‘Nothing’s wrong love. Your mother and I had a chat after we went to bed and we both agreed no matter how tough this could be financially, your chance to become a doctor should not be compromised. You go to America.’
Connie hugged her father and kissed him on the cheek. As always, he got a little embarrassed when one of his girls spontaneously expressed their love for him in this way.
‘There, there, come on now, I better get down and make the porridge which didn’t get done last night or nobody’s having any breakfast. I’ll be late for work too’
He looked at her in the semi-darkness and said, ‘Don’t worry girl, we’ve had tough times before and there might be tougher times ahead, but, this chance, you grab it with both hands. Your mother and I are very proud of you. You be the best. Get out there and do what none of the rest of us had the opportunity to do.’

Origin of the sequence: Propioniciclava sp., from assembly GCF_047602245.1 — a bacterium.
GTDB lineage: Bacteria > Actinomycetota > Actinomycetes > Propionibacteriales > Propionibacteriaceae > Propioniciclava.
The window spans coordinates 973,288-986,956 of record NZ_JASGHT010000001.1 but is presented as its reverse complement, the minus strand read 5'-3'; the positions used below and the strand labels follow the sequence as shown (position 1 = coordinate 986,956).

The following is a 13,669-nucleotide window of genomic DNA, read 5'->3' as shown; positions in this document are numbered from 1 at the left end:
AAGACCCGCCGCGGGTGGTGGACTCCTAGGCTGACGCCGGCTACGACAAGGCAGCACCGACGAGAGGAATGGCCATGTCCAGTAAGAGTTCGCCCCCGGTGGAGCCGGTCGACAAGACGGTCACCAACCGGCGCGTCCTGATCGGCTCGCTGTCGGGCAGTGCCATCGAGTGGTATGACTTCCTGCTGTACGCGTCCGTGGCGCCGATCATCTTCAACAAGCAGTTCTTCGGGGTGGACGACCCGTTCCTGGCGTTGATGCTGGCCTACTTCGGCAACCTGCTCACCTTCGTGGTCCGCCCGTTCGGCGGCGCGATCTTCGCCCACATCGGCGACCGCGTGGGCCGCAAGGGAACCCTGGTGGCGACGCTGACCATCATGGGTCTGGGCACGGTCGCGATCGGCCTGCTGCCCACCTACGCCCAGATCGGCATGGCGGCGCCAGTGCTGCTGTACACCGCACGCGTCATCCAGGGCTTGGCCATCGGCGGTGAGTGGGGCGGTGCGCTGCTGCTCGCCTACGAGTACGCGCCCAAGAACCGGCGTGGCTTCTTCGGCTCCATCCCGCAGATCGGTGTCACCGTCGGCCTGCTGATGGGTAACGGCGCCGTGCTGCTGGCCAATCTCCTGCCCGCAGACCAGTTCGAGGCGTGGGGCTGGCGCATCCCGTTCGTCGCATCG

The plane bumped down on the runway and Connie smiled as she remembered the elation of jumping off the bus that morning and practically running into Professor Greene’s office
‘I’ll go, I’ll go, thank you Professor.’
She had almost hugged him but instead reached out both her hands and clasped them around his long fingered right hand. Looking him straight in the face
‘You will never regret giving me this opportunity.’

Leave a Reply

Your email address will not be published. Required fields are marked *